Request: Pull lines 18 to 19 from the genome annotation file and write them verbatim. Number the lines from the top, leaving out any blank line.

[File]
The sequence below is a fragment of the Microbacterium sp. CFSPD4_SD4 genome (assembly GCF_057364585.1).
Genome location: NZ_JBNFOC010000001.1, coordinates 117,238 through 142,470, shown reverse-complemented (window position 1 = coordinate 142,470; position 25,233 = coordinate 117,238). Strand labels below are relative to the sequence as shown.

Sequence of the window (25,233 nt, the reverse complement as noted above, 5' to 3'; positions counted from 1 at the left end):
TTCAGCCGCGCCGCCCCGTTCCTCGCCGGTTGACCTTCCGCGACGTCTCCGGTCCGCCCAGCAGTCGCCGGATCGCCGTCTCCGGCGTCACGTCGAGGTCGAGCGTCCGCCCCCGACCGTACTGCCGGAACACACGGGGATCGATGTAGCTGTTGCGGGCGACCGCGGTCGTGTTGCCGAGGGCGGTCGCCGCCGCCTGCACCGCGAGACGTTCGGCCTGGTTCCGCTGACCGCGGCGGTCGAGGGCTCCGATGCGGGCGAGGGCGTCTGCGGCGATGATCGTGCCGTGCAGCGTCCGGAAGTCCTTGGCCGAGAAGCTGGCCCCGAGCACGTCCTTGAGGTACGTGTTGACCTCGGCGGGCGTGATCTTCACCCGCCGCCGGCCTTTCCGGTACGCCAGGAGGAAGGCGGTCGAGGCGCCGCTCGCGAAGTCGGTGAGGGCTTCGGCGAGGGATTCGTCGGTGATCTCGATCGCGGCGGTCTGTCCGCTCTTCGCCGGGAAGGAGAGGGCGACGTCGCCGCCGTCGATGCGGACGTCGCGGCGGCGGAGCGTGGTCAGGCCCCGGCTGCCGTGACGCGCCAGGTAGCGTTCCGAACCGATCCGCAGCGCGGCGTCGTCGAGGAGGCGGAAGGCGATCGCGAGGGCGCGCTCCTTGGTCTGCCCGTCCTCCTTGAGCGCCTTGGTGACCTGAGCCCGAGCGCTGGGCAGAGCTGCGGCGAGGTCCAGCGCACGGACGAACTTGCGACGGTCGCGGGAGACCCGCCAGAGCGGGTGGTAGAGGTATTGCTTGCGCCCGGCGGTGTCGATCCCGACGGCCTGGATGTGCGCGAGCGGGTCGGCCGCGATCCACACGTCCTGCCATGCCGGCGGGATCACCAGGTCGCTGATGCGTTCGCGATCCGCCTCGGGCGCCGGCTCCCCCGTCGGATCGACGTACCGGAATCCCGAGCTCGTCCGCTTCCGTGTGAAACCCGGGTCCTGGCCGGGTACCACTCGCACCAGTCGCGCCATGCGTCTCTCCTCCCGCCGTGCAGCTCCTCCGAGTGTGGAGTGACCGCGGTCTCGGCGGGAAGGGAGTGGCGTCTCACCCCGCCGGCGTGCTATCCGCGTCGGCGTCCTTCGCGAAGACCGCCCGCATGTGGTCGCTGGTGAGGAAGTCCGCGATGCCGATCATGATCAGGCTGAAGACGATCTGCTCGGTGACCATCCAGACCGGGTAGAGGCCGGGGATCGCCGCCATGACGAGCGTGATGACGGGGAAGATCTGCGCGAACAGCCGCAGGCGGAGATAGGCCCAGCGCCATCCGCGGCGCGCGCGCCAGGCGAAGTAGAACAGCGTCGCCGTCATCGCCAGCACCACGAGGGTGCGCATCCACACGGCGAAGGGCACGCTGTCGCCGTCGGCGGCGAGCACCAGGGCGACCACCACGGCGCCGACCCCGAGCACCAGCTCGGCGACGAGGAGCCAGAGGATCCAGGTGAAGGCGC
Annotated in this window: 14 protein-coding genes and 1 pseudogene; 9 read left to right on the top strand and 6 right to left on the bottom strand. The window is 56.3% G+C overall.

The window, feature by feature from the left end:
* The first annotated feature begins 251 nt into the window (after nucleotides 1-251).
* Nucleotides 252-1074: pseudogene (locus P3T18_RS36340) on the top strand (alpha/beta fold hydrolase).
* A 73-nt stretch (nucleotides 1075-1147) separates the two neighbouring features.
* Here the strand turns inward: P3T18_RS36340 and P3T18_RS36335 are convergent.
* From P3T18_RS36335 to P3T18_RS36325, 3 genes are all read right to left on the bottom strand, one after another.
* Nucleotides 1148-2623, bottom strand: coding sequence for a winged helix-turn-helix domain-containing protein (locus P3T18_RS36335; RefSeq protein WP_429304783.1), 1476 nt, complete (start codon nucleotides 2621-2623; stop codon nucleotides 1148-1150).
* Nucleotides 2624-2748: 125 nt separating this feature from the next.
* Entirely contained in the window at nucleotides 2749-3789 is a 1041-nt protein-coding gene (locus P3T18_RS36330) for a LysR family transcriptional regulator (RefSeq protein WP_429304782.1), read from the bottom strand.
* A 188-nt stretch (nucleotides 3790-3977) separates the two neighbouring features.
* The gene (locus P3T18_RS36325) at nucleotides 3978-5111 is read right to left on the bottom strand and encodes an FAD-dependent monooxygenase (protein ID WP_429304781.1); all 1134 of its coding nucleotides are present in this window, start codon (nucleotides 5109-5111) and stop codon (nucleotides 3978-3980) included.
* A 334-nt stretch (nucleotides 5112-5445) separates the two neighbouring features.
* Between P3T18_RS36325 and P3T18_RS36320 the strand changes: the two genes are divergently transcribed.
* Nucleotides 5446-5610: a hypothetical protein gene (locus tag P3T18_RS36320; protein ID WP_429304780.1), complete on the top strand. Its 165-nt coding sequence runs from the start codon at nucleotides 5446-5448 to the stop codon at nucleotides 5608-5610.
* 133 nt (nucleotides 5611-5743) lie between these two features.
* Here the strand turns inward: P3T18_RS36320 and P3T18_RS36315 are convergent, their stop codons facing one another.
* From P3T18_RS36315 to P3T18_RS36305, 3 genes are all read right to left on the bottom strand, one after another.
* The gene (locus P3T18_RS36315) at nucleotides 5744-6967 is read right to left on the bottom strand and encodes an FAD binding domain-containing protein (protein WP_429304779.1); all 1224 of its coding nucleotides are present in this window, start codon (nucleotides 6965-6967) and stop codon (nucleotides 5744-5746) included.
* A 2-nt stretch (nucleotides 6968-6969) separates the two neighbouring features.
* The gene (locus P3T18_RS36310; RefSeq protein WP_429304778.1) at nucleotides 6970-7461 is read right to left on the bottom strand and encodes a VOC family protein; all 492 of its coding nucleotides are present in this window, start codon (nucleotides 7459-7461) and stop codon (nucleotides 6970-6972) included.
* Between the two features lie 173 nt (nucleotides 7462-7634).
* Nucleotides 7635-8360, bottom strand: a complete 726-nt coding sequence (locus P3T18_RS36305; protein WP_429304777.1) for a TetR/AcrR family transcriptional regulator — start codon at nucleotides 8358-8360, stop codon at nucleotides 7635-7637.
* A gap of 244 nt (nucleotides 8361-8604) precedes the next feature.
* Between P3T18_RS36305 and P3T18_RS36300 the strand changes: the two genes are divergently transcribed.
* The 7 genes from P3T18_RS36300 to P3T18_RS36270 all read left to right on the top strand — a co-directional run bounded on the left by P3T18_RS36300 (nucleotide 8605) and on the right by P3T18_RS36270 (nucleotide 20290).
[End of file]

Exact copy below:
* Between P3T18_RS36325 and P3T18_RS36320 the strand changes: the two genes are divergently transcribed.
* Nucleotides 5446-5610: a hypothetical protein gene (locus tag P3T18_RS36320; protein ID WP_429304780.1), complete on the top strand. Its 165-nt coding sequence runs from the start codon at nucleotides 5446-5448 to the stop codon at nucleotides 5608-5610.